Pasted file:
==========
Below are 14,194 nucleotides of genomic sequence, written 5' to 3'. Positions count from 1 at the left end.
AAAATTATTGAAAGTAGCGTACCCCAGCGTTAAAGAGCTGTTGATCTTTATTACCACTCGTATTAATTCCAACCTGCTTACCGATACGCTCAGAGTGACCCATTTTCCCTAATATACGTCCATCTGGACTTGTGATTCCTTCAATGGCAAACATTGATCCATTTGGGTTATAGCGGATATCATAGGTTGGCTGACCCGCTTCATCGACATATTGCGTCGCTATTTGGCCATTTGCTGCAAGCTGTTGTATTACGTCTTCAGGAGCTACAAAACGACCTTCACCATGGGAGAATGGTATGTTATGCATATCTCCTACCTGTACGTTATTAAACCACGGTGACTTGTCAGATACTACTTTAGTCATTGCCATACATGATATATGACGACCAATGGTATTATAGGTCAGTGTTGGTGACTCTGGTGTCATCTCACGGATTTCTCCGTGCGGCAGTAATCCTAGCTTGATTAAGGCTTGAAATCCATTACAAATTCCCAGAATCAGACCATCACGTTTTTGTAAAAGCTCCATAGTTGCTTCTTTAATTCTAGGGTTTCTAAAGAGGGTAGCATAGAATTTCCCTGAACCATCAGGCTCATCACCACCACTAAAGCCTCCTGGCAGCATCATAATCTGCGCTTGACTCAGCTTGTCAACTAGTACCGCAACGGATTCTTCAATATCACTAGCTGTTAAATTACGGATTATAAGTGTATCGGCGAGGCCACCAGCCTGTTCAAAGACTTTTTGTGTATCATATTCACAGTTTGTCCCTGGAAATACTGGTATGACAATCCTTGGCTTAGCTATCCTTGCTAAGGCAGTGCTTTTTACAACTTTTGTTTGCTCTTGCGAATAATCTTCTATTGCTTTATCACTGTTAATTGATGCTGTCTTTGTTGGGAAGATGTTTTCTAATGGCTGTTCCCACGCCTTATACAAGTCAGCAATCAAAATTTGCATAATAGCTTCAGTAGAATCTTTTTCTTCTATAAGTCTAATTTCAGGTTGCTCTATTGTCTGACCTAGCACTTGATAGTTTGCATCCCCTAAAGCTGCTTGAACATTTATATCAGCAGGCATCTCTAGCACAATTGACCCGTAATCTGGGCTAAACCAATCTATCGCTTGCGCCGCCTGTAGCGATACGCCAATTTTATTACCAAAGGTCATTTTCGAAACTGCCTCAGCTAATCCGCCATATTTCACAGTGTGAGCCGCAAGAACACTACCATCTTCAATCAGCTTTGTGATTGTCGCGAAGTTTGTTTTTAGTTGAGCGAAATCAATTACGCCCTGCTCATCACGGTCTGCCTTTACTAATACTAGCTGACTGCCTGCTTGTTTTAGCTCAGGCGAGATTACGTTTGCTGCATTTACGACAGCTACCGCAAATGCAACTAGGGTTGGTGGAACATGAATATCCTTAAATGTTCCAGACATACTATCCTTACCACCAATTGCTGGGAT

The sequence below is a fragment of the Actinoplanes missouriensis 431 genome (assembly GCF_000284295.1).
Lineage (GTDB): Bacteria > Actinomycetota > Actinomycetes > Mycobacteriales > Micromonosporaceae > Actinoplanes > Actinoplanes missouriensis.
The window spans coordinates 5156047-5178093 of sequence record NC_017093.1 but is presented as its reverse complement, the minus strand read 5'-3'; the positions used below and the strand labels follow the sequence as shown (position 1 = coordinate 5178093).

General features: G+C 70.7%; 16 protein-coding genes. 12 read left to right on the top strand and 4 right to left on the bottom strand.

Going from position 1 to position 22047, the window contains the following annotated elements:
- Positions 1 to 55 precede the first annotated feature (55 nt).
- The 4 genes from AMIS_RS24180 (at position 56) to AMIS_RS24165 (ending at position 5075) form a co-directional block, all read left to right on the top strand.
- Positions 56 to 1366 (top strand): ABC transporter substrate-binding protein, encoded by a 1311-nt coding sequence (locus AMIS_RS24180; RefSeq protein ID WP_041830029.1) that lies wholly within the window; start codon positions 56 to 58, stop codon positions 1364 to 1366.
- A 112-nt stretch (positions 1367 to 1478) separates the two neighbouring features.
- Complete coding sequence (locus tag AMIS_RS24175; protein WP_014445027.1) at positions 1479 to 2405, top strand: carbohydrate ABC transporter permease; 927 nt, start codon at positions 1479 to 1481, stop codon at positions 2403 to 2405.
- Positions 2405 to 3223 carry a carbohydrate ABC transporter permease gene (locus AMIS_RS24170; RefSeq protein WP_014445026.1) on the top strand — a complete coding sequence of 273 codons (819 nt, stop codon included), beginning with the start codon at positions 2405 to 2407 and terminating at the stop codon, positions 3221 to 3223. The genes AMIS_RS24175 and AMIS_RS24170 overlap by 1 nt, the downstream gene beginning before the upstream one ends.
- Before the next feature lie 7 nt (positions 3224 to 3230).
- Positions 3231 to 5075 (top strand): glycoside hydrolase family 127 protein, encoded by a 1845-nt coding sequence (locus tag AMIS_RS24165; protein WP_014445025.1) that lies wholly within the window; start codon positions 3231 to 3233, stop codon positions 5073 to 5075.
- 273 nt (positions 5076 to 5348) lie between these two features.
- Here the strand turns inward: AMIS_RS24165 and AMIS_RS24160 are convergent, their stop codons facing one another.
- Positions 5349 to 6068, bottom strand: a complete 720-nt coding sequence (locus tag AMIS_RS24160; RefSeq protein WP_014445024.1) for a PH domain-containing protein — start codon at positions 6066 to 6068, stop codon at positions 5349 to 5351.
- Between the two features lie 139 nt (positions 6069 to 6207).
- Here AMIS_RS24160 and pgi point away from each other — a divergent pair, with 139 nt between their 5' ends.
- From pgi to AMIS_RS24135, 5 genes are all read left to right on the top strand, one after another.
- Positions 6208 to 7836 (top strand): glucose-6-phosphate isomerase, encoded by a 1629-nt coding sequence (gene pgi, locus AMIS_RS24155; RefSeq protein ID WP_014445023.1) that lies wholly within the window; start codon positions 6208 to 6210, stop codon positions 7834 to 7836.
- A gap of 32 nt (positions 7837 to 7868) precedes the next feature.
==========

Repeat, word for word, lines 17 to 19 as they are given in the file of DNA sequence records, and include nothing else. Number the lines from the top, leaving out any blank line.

- Here the strand turns inward: AMIS_RS24165 and AMIS_RS24160 are convergent, their stop codons facing one another.
- Positions 5349 to 6068, bottom strand: a complete 720-nt coding sequence (locus tag AMIS_RS24160; RefSeq protein WP_014445024.1) for a PH domain-containing protein — start codon at positions 6066 to 6068, stop codon at positions 5349 to 5351.
- Between the two features lie 139 nt (positions 6069 to 6207).